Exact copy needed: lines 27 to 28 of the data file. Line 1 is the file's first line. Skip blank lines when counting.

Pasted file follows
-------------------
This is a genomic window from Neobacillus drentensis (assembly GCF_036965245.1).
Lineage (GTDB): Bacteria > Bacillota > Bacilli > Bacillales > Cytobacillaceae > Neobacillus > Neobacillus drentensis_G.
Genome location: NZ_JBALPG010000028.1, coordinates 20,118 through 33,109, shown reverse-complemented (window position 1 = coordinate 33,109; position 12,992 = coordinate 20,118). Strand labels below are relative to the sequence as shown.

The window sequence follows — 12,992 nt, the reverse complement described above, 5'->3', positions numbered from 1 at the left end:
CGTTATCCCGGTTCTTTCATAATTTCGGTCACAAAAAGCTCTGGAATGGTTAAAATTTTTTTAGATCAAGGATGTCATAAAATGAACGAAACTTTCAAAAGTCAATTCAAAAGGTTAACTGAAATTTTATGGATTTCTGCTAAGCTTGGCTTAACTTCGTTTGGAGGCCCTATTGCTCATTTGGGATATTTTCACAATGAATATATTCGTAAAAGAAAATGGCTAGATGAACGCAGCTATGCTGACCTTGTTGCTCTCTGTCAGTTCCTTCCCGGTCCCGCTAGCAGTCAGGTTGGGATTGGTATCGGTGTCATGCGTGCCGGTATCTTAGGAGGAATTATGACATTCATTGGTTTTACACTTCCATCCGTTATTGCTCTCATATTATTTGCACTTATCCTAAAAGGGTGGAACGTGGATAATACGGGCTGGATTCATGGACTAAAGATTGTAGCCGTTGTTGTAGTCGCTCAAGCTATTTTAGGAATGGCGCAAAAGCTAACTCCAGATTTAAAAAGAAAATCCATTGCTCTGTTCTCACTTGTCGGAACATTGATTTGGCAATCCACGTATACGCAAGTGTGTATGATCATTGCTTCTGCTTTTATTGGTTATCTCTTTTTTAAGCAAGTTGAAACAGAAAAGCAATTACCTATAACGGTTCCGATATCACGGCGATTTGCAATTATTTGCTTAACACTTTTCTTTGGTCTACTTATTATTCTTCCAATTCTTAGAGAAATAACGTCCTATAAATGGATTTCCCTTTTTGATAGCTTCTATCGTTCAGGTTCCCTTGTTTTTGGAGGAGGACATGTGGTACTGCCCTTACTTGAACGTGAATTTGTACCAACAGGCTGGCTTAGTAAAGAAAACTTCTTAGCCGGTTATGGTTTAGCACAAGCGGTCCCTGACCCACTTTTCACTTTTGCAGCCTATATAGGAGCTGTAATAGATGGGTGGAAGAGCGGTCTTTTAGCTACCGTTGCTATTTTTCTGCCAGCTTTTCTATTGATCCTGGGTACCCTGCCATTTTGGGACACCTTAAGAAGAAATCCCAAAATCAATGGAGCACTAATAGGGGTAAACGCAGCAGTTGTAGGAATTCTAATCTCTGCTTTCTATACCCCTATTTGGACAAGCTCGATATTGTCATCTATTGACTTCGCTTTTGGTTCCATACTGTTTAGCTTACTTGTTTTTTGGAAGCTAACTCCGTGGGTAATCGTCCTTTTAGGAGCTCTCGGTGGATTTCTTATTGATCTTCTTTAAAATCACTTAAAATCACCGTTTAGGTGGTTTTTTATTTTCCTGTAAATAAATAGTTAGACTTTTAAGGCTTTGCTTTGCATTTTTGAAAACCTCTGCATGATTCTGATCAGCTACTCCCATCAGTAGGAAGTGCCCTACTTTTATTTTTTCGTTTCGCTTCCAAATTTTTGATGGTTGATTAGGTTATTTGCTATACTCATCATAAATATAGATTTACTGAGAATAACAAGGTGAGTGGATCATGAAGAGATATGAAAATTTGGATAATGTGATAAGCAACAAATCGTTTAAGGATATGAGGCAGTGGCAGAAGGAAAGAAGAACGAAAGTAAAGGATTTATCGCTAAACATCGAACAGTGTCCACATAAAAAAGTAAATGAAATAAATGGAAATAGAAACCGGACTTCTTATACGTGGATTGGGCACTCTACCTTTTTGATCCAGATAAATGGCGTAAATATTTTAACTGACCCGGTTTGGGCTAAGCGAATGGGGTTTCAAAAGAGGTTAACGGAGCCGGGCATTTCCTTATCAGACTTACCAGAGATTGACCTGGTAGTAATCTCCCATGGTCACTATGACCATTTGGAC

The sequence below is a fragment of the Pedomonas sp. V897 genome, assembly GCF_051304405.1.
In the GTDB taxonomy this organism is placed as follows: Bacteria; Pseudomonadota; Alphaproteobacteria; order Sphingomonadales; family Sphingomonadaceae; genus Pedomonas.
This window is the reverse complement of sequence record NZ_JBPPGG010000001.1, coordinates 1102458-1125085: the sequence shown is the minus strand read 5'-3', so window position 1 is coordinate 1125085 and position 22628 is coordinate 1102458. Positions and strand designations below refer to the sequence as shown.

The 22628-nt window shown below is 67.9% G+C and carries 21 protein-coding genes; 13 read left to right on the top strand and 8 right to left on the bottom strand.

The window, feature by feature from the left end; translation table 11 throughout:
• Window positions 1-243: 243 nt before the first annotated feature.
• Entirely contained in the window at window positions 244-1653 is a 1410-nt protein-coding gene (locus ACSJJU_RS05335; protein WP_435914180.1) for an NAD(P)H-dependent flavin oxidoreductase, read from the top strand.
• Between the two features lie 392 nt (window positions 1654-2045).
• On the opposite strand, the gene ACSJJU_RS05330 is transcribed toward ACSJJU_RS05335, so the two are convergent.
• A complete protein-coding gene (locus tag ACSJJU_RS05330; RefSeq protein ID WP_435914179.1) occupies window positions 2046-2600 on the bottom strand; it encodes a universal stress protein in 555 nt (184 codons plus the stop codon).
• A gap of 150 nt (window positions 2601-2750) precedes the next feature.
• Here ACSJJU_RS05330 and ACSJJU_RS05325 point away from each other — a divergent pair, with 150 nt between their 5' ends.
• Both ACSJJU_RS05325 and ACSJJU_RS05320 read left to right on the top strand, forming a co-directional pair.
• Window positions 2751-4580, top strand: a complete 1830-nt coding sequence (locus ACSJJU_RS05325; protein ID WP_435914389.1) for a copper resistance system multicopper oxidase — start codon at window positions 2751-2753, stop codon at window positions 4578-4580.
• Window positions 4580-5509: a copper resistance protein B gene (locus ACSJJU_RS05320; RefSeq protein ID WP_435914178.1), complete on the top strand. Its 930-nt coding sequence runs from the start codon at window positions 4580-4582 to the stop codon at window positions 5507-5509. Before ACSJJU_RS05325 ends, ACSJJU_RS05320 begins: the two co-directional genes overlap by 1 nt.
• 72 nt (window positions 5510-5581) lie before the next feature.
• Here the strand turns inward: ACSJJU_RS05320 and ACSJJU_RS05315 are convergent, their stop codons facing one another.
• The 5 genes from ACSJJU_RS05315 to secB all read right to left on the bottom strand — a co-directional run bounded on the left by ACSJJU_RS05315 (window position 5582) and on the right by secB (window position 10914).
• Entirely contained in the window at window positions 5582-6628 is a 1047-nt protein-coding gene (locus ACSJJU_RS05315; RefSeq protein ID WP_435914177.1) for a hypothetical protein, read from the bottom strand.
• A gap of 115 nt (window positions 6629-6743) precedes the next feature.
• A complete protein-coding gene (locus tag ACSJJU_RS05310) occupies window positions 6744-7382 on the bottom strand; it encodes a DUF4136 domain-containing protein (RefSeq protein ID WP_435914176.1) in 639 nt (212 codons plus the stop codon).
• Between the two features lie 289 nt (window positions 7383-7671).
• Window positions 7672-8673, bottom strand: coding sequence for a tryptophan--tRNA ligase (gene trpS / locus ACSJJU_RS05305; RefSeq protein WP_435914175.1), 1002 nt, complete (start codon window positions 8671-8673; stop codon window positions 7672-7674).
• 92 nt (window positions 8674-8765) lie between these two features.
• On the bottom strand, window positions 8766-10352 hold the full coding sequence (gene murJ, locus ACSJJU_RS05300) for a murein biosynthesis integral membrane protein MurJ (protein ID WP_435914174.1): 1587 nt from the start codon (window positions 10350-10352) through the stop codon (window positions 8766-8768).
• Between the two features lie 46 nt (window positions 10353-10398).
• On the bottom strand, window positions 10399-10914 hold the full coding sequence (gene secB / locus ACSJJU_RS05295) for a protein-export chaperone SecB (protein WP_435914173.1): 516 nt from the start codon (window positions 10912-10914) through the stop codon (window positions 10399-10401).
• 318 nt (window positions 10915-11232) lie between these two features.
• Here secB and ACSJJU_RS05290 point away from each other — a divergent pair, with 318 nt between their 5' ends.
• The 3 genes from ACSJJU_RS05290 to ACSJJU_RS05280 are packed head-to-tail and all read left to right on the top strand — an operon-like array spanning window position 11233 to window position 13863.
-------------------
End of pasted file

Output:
• Between the two features lie 289 nt (window positions 7383-7671).
• Window positions 7672-8673, bottom strand: coding sequence for a tryptophan--tRNA ligase (gene trpS / locus ACSJJU_RS05305; RefSeq protein WP_435914175.1), 1002 nt, complete (start codon window positions 8671-8673; stop codon window positions 7672-7674).